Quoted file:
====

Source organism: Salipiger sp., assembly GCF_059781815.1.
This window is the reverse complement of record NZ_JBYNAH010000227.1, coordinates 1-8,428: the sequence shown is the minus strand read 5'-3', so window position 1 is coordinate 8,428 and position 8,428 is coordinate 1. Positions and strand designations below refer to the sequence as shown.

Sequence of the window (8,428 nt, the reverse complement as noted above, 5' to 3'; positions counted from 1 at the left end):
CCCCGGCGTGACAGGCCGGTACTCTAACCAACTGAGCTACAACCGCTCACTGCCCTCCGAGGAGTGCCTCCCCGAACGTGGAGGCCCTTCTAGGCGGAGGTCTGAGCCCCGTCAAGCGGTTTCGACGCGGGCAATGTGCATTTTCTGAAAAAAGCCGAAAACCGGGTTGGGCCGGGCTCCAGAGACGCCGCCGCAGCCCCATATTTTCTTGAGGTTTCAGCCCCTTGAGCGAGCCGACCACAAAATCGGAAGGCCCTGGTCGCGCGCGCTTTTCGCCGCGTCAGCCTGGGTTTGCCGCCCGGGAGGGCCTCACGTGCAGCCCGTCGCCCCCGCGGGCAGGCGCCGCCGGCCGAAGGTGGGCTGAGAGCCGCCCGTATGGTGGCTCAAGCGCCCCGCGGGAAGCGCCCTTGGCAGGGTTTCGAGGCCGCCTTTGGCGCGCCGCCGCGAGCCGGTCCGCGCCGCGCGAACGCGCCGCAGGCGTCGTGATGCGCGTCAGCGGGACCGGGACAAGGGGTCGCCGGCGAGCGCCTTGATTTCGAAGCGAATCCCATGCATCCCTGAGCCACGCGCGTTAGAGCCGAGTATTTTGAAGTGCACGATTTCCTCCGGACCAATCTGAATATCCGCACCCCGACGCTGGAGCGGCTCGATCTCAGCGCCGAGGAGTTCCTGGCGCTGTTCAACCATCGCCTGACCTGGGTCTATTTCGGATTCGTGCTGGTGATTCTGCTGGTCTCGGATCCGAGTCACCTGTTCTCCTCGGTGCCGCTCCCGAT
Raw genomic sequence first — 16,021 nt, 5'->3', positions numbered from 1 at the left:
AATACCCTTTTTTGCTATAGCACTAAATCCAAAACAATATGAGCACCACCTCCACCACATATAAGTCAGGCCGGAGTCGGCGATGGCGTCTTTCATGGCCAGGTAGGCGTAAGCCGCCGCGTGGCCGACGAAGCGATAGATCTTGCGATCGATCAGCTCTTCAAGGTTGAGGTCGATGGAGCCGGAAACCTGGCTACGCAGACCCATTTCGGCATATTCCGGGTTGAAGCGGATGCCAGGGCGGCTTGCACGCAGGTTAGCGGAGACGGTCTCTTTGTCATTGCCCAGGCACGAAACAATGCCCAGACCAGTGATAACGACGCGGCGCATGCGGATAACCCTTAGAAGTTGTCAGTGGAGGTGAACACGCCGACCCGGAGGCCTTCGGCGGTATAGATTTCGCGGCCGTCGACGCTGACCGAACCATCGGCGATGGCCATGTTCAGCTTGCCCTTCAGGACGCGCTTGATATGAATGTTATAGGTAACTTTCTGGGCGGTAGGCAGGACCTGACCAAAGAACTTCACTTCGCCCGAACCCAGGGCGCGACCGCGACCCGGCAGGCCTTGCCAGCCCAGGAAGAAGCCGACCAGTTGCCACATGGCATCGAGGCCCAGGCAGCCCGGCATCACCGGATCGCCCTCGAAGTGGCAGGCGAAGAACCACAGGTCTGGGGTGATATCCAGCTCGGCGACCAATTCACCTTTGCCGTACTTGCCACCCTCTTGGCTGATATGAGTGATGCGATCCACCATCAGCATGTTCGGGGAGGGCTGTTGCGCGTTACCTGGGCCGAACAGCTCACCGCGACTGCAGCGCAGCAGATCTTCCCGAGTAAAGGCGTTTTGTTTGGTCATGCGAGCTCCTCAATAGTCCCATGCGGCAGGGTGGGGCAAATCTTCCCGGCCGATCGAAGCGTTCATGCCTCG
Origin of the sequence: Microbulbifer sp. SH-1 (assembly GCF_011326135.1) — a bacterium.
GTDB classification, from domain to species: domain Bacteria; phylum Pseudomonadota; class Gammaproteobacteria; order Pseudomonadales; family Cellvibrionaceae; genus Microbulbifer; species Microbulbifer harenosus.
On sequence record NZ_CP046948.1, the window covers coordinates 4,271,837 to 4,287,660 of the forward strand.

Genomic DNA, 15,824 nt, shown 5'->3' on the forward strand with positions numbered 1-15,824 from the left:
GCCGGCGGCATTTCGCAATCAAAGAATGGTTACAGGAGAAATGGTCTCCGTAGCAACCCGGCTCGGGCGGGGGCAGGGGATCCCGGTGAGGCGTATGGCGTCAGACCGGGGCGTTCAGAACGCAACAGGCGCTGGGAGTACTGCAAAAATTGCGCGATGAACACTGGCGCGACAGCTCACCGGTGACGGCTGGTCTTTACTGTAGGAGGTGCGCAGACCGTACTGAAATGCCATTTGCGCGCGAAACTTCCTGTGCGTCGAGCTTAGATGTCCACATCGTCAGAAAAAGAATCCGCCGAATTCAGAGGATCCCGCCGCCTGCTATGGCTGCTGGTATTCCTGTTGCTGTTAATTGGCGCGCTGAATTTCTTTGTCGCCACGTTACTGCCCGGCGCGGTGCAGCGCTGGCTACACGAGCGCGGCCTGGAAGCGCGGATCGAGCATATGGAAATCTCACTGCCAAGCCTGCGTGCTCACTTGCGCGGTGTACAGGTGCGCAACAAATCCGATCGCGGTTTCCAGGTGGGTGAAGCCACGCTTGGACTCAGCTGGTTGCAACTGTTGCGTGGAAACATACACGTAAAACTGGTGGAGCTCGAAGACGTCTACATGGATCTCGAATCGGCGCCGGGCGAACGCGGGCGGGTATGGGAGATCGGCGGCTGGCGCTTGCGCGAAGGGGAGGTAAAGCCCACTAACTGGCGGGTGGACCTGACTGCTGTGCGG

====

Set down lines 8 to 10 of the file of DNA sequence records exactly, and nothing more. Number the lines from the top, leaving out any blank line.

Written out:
GTDB classification, from domain to species: domain Bacteria; phylum Pseudomonadota; class Gammaproteobacteria; order Pseudomonadales; family Cellvibrionaceae; genus Microbulbifer; species Microbulbifer harenosus.
On sequence record NZ_CP046948.1, the window covers coordinates 4,271,837 to 4,287,660 of the forward strand.

Genomic DNA, 15,824 nt, shown 5'->3' on the forward strand with positions numbered 1-15,824 from the left: